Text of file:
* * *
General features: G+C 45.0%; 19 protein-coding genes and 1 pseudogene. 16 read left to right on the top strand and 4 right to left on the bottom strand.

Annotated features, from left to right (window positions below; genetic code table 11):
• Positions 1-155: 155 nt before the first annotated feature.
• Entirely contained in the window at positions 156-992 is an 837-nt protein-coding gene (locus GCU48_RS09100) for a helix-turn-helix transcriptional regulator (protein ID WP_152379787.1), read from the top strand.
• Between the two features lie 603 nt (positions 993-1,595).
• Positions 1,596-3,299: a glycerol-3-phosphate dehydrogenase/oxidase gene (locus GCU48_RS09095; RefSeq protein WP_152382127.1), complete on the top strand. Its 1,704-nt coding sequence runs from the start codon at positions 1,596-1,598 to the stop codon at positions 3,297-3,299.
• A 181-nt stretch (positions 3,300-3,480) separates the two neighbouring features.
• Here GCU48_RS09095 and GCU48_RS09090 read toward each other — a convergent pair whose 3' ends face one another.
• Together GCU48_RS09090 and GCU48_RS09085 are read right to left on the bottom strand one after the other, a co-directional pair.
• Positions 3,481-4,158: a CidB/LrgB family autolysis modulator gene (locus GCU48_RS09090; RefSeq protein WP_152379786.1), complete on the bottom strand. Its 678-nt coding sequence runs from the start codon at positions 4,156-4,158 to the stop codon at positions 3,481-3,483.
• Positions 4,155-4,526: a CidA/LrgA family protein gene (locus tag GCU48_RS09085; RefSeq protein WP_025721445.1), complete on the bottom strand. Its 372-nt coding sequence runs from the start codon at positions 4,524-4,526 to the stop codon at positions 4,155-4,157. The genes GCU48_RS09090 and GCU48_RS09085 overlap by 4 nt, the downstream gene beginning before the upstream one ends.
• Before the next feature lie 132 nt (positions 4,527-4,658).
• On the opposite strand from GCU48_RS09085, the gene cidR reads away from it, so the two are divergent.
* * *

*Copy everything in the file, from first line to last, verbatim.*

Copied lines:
General features: G+C 45.0%; 19 protein-coding genes and 1 pseudogene. 16 read left to right on the top strand and 4 right to left on the bottom strand.

Annotated features, from left to right (window positions below; genetic code table 11):
• Positions 1-155: 155 nt before the first annotated feature.
• Entirely contained in the window at positions 156-992 is an 837-nt protein-coding gene (locus GCU48_RS09100) for a helix-turn-helix transcriptional regulator (protein ID WP_152379787.1), read from the top strand.
• Between the two features lie 603 nt (positions 993-1,595).
• Positions 1,596-3,299: a glycerol-3-phosphate dehydrogenase/oxidase gene (locus GCU48_RS09095; RefSeq protein WP_152382127.1), complete on the top strand. Its 1,704-nt coding sequence runs from the start codon at positions 1,596-1,598 to the stop codon at positions 3,297-3,299.
• A 181-nt stretch (positions 3,300-3,480) separates the two neighbouring features.
• Here GCU48_RS09095 and GCU48_RS09090 read toward each other — a convergent pair whose 3' ends face one another.
• Together GCU48_RS09090 and GCU48_RS09085 are read right to left on the bottom strand one after the other, a co-directional pair.
• Positions 3,481-4,158: a CidB/LrgB family autolysis modulator gene (locus GCU48_RS09090; RefSeq protein WP_152379786.1), complete on the bottom strand. Its 678-nt coding sequence runs from the start codon at positions 4,156-4,158 to the stop codon at positions 3,481-3,483.
• Positions 4,155-4,526: a CidA/LrgA family protein gene (locus tag GCU48_RS09085; RefSeq protein WP_025721445.1), complete on the bottom strand. Its 372-nt coding sequence runs from the start codon at positions 4,524-4,526 to the stop codon at positions 4,155-4,157. The genes GCU48_RS09090 and GCU48_RS09085 overlap by 4 nt, the downstream gene beginning before the upstream one ends.
• Before the next feature lie 132 nt (positions 4,527-4,658).
• On the opposite strand from GCU48_RS09085, the gene cidR reads away from it, so the two are divergent.